Warmonger Interview With Chris Sherland


By: Michael Dougherty

Warmonger is a next generation FPS (First Person Shooter) slated to be released this month by NetDevil. We were lucky enough to get a chance to ask Chris Sherland a few questions regarding the upcoming release.

Thank you Chris for taking the time to answer a few questions for us. Firstly, let’s get a little background information on you. What is your position within the Warmonger team and what is a typical day like for you at NetDevil?

Chris: I’m Warmonger’s producer, and while no day is typical here, each one does involve blowing stuff up which makes on-the-job stress relief pretty easy.

Michael: A quick perusal of your site ( http://www.warmongergame.com ) and it’s easy to see that NetDevil is passionate about this release. You mention how the world of FPS games has been at a standstill for 10+ years (as far as game play goes) and how the technology is now available to take a step forward in this area. I couldn’t agree with you more, and personally, am very excited to see what Warmonger offers in this area. Does the hype surrounding these new technologies (and Warmonger itself) make you nervous at all or are the developers at Warmonger 100% satisfied with the changes these technologies enabled them to implement?

Chris: Well every release is a source of stress really… Did you get it right? Did you plan for everything? The answers are never what you expect really, but play testing is proving to be positive and folks like to play so that’s a good sign. As far as the changes that this tech brings to the shooter; we think this stuff is inevitable so the satisfaction comes in strange packages. Right now I cannot play any other shooter without becoming very frustrated, so its sort of bitter sweet to know that the changes that are coming with destruction aren’t coming to the whole market at once. And for what it’s worth I think that this tech can go a lot farther too, so does Ageia. So while we’re wrapping up the feature set for Warmonger our creative energies are still flying…”what could we do next?” type of thing.

Michael: One of the technologies I was referring to above was the PhysX technology. NetDevil has used this technology to implement a “Fully Destructible Environment” with the release of Warmonger. Could you give us an overview of what you mean by a “Fully Destructible Environment” and how PhysX technology allowed you create it?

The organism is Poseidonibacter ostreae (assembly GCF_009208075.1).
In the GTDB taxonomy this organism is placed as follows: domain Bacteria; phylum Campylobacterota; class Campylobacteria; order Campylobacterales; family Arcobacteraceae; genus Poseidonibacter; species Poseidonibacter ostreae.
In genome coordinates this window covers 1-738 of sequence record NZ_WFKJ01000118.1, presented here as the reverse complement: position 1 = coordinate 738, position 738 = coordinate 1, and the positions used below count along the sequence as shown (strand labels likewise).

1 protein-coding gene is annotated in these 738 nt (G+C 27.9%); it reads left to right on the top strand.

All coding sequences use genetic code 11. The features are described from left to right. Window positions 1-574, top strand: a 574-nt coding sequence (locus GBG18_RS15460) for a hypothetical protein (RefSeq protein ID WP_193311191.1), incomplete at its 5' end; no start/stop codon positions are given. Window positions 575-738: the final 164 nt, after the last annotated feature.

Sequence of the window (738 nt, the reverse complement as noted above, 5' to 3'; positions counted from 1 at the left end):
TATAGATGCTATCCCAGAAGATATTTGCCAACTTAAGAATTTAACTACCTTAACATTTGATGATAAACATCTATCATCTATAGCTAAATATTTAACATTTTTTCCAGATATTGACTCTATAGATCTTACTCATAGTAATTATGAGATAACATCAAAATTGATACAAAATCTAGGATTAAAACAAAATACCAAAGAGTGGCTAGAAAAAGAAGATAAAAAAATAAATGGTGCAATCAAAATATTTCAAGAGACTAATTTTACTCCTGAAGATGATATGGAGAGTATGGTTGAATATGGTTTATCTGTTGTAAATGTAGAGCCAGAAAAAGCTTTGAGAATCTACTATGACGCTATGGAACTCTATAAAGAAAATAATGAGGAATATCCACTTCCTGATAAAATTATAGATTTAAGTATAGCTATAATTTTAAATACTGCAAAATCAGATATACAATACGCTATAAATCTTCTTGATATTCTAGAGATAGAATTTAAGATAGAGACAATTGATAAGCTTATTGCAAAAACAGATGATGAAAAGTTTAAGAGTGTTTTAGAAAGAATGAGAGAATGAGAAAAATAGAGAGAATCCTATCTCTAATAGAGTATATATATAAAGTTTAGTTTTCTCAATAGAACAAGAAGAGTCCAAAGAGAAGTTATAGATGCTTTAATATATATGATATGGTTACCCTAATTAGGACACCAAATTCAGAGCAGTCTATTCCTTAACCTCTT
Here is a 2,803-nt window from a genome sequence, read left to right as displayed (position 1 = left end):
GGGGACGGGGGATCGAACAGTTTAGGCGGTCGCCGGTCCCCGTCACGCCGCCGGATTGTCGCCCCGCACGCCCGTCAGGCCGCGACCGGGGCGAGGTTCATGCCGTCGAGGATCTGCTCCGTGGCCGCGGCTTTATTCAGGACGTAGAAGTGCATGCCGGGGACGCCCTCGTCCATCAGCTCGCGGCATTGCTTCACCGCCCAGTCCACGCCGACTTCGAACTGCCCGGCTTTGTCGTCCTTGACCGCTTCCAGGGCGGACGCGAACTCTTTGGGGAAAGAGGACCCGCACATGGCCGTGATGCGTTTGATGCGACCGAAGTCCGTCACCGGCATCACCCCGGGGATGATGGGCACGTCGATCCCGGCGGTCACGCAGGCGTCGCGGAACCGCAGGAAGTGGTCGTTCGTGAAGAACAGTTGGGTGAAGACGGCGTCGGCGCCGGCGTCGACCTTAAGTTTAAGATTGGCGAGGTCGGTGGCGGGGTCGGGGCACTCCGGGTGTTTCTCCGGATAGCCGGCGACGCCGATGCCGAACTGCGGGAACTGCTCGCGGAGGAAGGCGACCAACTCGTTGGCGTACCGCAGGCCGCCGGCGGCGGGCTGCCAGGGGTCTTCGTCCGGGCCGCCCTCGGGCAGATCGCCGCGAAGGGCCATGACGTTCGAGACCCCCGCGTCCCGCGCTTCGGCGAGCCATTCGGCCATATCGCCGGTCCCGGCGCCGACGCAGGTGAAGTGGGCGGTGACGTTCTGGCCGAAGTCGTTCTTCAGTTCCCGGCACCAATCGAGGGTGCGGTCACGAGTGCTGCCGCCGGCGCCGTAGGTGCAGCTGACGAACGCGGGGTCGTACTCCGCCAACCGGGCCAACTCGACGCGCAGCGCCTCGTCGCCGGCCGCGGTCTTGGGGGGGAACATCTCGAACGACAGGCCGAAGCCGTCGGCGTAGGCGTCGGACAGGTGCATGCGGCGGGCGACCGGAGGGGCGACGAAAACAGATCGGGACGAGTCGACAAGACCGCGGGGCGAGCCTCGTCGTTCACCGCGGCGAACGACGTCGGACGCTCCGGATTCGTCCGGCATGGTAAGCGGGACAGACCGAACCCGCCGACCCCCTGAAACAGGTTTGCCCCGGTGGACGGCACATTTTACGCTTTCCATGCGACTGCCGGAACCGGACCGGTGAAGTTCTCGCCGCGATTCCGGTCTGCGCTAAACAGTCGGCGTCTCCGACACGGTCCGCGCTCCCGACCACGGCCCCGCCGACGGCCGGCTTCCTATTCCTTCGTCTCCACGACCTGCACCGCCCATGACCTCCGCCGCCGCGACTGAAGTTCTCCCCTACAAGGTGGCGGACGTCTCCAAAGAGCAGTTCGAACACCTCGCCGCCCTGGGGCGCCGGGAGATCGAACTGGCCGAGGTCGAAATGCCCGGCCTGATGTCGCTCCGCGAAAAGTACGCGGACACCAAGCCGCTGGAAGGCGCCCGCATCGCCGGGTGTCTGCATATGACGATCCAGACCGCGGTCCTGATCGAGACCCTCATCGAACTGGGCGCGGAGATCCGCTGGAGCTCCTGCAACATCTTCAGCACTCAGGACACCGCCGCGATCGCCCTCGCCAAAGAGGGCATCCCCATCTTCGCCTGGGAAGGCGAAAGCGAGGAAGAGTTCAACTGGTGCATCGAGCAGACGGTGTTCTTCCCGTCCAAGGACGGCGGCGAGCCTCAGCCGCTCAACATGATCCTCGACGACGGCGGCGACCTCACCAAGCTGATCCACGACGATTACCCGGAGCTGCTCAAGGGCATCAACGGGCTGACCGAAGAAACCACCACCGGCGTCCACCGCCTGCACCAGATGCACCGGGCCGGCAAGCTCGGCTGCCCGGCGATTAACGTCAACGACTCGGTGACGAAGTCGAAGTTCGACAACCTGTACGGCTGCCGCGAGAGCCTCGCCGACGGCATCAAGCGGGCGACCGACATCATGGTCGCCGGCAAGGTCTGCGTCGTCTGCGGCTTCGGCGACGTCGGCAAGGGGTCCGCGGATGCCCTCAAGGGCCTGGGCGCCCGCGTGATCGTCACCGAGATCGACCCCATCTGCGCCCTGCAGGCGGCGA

Chris: Well the phrase really does say it all. However the word “fully” needs to be treated carefully. We made everything destructible early on and the playing field became a pool table in about 40 seconds, so some stuff just has to stay put in order to support interesting gameplay. That said, we made that stuff look like it would be impervious to the weapon set in order to control the player’s expectations. That said, just about everything is destructible but depending on what weapon you have you’ll get different results. I recall a play tester getting into the game for the first time and blasting away at this building with his pistol…then he looked at me and said “I don’t see anything blowing up!” I thought to myself “this is going to be a long road.”

Michael: Will gamers have to purchase a PhysX card to run alongside their graphics card to take full advantage of this new environment you have created?

Chris: Absolutely. We wrote Warmonger directly to the Ageia PhysX card, right alongside Ageia techs. There is no other way to support the volume of physics we added to Warmonger with any decent performance.

Michael: The Fully Destructible Environment, should it be as great as it sounds, will be a major step forward in FPS gaming. What kind of an impact do you expect the ability to create environments such as this will have, long term, on the FPS game genre?

Chris: Well again, I think this is where all shooters will have to go eventually. I mean how long can the titanium fence survive with this tech around? Once physics isn’t a canned effect, or a controlled feature that is hand fed to the player it will finally become the change agent it’s destined to be. When a player can consciously alter any part of his environment for tactical advantage he won’t settle for much less for very long.

Michael: Sounds like gamers are going to have to rethink the way they play First Person Shooters. No more memorizing maps and being successful based on that knowledge rather than your ability to strategize. This is very exciting as well as a bit scary to this gamer. What other aspects of Warmonger make it stand out from the other FPS games currently on the market?